The treatment of choice to date for patients with stage IV metastatic melanoma has been the administration of high-doses of interleukin-2 (IL-2).
An article published in the current issue of Cancer Biotherapy and Radiopharmaceuticals, a peer-reviewed journal from Mary Ann Liebert, Inc. (http://www.liebertpub.com), explores whether or not this regimen is still the most effective. The article is available free online at the Cancer Biotherapy and Radiopharmaceuticals website (http://www.liebertpub.com/cbr).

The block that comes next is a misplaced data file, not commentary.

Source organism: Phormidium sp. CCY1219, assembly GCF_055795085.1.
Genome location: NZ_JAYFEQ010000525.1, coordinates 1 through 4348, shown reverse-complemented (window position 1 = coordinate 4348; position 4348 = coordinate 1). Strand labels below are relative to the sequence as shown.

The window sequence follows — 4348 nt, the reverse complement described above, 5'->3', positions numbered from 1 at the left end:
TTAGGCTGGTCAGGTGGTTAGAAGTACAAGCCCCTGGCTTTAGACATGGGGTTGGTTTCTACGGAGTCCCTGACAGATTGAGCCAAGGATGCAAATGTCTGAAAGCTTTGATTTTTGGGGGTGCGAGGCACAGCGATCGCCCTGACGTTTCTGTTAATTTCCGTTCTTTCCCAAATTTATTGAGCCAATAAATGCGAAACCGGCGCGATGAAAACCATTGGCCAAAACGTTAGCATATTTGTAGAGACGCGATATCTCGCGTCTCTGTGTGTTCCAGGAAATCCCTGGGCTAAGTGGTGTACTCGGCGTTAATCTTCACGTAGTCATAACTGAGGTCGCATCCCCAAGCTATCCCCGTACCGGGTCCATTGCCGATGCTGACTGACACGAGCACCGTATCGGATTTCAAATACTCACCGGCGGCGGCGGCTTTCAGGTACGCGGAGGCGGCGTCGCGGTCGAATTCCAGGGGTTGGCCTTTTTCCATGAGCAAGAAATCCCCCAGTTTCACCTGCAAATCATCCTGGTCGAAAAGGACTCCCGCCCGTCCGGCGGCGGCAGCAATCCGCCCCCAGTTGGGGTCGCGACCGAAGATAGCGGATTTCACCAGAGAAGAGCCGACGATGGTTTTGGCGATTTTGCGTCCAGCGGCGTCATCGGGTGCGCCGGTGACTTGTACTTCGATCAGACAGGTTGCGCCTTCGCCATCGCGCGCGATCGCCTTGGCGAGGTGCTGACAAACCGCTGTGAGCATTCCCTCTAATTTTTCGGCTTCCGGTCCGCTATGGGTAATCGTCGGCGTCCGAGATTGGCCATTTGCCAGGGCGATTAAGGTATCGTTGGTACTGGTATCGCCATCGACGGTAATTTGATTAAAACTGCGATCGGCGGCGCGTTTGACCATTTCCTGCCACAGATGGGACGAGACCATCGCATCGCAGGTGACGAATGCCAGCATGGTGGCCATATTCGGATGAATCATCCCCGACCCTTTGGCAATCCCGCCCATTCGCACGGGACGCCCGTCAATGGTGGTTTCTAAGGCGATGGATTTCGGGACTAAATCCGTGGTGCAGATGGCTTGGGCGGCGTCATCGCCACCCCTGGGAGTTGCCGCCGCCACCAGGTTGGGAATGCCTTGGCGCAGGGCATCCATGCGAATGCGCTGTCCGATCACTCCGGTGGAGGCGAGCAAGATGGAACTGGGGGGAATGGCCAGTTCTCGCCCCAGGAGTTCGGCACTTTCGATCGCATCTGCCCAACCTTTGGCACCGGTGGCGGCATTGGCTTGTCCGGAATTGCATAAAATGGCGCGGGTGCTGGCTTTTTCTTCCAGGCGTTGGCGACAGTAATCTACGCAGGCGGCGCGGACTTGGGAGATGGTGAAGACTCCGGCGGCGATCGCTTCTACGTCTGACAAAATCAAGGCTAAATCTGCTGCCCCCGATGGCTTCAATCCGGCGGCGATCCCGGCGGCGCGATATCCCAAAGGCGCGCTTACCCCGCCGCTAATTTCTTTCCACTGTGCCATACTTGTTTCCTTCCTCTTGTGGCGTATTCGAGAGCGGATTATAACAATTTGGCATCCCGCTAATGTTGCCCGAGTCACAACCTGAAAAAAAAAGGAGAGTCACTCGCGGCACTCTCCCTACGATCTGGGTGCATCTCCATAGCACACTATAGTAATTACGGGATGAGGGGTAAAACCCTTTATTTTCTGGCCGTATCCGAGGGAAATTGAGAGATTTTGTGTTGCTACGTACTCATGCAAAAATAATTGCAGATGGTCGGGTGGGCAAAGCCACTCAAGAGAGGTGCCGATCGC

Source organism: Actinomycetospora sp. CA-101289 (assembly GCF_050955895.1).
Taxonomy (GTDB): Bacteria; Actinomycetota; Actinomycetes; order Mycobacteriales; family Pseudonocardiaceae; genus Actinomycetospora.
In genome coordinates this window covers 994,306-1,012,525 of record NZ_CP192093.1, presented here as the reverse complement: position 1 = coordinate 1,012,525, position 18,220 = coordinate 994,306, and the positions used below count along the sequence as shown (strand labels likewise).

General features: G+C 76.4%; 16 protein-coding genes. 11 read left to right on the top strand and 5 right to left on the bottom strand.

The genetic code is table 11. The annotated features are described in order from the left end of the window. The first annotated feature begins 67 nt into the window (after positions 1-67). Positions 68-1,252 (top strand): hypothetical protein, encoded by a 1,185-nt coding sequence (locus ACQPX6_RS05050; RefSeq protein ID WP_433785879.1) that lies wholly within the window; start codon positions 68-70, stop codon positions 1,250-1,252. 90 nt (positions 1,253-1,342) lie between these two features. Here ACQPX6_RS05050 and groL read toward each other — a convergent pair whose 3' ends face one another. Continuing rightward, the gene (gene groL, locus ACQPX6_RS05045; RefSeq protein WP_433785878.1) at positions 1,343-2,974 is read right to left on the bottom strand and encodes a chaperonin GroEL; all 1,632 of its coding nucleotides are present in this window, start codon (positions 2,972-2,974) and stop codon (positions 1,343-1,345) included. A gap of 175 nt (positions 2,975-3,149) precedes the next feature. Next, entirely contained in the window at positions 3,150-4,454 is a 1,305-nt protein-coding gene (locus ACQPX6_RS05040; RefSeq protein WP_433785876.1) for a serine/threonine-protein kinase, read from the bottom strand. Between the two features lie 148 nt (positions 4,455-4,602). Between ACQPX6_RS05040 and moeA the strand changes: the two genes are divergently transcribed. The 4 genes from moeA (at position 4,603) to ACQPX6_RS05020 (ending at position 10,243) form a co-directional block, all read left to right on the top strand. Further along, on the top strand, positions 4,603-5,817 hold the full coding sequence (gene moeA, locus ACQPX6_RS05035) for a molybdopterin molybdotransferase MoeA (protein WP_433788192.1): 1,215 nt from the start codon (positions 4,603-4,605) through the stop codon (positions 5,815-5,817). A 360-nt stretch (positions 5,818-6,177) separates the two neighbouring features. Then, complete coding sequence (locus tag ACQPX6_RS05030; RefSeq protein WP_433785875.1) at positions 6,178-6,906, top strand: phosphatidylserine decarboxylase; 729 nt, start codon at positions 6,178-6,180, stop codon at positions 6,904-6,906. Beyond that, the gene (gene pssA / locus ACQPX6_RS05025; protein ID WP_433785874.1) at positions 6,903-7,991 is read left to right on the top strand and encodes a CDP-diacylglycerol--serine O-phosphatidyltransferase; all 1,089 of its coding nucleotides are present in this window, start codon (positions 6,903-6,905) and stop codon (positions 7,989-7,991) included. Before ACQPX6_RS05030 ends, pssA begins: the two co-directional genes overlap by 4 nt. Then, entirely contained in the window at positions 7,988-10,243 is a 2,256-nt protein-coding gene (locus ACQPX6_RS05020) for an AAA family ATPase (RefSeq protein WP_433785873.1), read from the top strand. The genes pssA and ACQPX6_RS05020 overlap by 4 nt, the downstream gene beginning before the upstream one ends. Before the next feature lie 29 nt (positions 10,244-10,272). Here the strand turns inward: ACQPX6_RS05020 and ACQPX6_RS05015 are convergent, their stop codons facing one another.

In the article "Should High-Dose Interleukin-2 Still Be the Preferred Treatment for Patients with Metastatic Melanoma?" (http://online.liebertpub.com/doi/full/10.1089/cbr.2012.1220) Robert Dillman and colleagues at the Hoag Institute for Research and Education and Hoag Family Cancer Institute, Newport Beach, CA concluded that until long-term survival data for some of the newer drugs are available, patients with stage IV metastatic melanoma who are well enough to be given intensive IL-2 therapy should receive it initially, either alone or in combination with one of the newer therapeutic agents.